Microsoft tablets could have been strong in areas that the Apple iPad simply isn't. For example, enterprise IT could have managed them, applied policies to them and used capabilities that have been around since the days of Windows NT 3.1. Instead, however, Microsoft is simply throwing out the core differentiators that Windows on ARM could have had.
By submitting your personal information, you agree that TechTarget and its partners may contact you regarding relevant content, products and special offers.
The Windows 8 Consumer Preview release gave a closer look at some of Microsoft's plans for tablet computing and competing with the iPad and Android tablets. Buried deep in Microsoft's Windows 8 Consumer Preview Product Guide for Business was this sentence: "Although the ARM-based version of Windows does not include the same manageability features that are in 32-bit and 64-bit versions, businesses can use these power-saving devices in unmanaged environments."
Ultimately, the Windows 8 tablet PC will fail unless Microsoft changes its playbook (no Research In Motion pun intended). Windows tablets are dead in the water for two primary reasons:
1. People were looking to Microsoft to support a tablet more suited for a business setting, and Windows on ARM doesn't go all the way.
The common complaints among corporate end users about the iPad are that it doesn't have Microsoft Office and that it doesn't integrate as well with other Windows-based communication tools, such as Office Communicator or Lync. Users love the convenience of tablet devices, but integrating them with their existing personal computing environments is like running two systems -- one for viewing and the other for real work.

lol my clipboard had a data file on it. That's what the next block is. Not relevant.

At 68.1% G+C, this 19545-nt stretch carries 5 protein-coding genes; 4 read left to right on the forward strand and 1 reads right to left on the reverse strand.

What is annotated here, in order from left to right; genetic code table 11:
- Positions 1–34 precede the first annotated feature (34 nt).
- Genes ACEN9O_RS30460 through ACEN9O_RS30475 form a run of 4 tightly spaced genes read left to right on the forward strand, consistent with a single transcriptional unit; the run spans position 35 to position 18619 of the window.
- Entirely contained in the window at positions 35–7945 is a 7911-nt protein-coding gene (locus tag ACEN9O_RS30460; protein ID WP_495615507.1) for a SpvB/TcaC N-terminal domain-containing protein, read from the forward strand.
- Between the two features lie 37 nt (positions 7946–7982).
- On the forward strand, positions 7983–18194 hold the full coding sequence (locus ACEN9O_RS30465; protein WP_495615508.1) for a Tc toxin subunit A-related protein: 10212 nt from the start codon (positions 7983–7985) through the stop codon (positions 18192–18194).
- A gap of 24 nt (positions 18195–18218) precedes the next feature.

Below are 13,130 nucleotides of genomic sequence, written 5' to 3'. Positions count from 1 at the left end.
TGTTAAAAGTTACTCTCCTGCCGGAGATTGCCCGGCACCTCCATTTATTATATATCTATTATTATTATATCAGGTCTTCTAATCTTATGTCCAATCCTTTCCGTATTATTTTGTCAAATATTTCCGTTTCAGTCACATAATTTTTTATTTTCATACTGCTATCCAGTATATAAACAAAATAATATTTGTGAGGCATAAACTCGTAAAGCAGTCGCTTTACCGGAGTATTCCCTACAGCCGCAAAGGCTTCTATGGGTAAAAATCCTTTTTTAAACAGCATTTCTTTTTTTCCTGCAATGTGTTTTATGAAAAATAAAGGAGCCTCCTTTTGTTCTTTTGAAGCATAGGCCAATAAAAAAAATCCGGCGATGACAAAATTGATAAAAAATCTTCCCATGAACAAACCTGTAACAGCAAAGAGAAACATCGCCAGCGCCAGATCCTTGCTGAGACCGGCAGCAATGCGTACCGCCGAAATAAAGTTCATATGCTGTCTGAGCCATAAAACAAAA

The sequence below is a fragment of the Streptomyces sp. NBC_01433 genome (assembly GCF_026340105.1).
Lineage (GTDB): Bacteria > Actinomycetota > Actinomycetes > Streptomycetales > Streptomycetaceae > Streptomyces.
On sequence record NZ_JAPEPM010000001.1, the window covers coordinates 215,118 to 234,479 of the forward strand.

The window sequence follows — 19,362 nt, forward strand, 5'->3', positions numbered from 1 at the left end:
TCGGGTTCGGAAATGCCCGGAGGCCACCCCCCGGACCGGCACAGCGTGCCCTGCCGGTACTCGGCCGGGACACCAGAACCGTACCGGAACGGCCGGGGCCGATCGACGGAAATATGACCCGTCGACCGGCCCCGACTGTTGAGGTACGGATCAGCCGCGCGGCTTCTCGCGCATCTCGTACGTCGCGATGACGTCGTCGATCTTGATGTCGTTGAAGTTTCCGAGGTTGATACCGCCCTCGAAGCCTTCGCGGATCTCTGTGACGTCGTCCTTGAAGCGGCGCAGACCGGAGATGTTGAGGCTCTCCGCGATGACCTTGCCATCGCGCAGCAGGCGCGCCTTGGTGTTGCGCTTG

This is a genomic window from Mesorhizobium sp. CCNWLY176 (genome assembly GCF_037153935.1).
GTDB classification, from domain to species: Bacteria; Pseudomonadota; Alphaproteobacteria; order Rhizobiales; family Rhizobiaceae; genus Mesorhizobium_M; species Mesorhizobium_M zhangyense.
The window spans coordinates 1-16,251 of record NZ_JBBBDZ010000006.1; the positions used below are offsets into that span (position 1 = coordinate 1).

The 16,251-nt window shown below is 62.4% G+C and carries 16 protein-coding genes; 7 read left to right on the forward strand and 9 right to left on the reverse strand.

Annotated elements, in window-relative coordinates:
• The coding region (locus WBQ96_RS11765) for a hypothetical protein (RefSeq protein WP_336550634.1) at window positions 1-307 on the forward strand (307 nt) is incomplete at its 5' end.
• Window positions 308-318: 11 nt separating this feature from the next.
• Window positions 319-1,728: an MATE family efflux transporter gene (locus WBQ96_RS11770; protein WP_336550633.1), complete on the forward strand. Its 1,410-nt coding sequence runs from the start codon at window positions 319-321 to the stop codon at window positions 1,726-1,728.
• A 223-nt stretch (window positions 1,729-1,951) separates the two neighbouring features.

More Windows 8 tablet PC resources:
Microsoft seemed to address that complaint when it announced that the next version of Office would be bundled right into the tablet hardware. It also overhauled its user interface with Metro to make the Windows interface more touch-friendly. But the company has killed any chance of existing applications running on tablets by limiting programs to the ARM instruction set and not allowing any type of emulation layer.
That means only programs rewritten and recompiled specifically for Windows on ARM will work on a Windows 8 tablet PC. This doesn't help run other line-of-business programs outside of Office right from a tablet, which would have been one of the big draws of a Windows device. Of course, an ecosystem for application developers may spring right up, but those apps will be untested in these mission-critical contexts.
2. IT shops were looking to Microsoft to make a tablet they could integrate with existing desktop and device security policies, which Windows on ARM doesn't support in its current form.
Joining a domain allows a machine to participate in Group Policy, password complexity polices, remote management, granular policy applied to an object's location in the corporate hierarchy and so on. Security administrators complain that iPads and other devices can't be managed, and people expected a Windows 8 tablet PC to at least participate in the security scheme that has been part of Microsoft's business operating system for nearly 20 years now. But not so! Windows on ARM results in a tablet that isn't capable of having group policies applied, will have to run special ARM-targeted security software that will cost extra and probably can't be secured using any traditional Windows tool outside of ActiveSync's device-wipe policies. (And even that isn't yet confirmed.)
Essentially, a Windows 8 tablet PC provides a new interface for Windows users to learn but almost no support for existing applications built on the x86 and x64 instruction sets outside a new, yet-to-be-released version of Office. Manageability support isn't built into Windows on ARM -- not even the basic support that all business versions of Windows have had for over a decade. With all of these shortcomings, I think that many companies investing in tablets will ask, "Why not just get an iPad?"
ABOUT THE AUTHOR:
Jonathan Hassell is an author, consultant and speaker residing in Charlotte, N.C. His books include RADIUS, Hardening Windows and, most recently, Windows Vista: Beyond the Manual.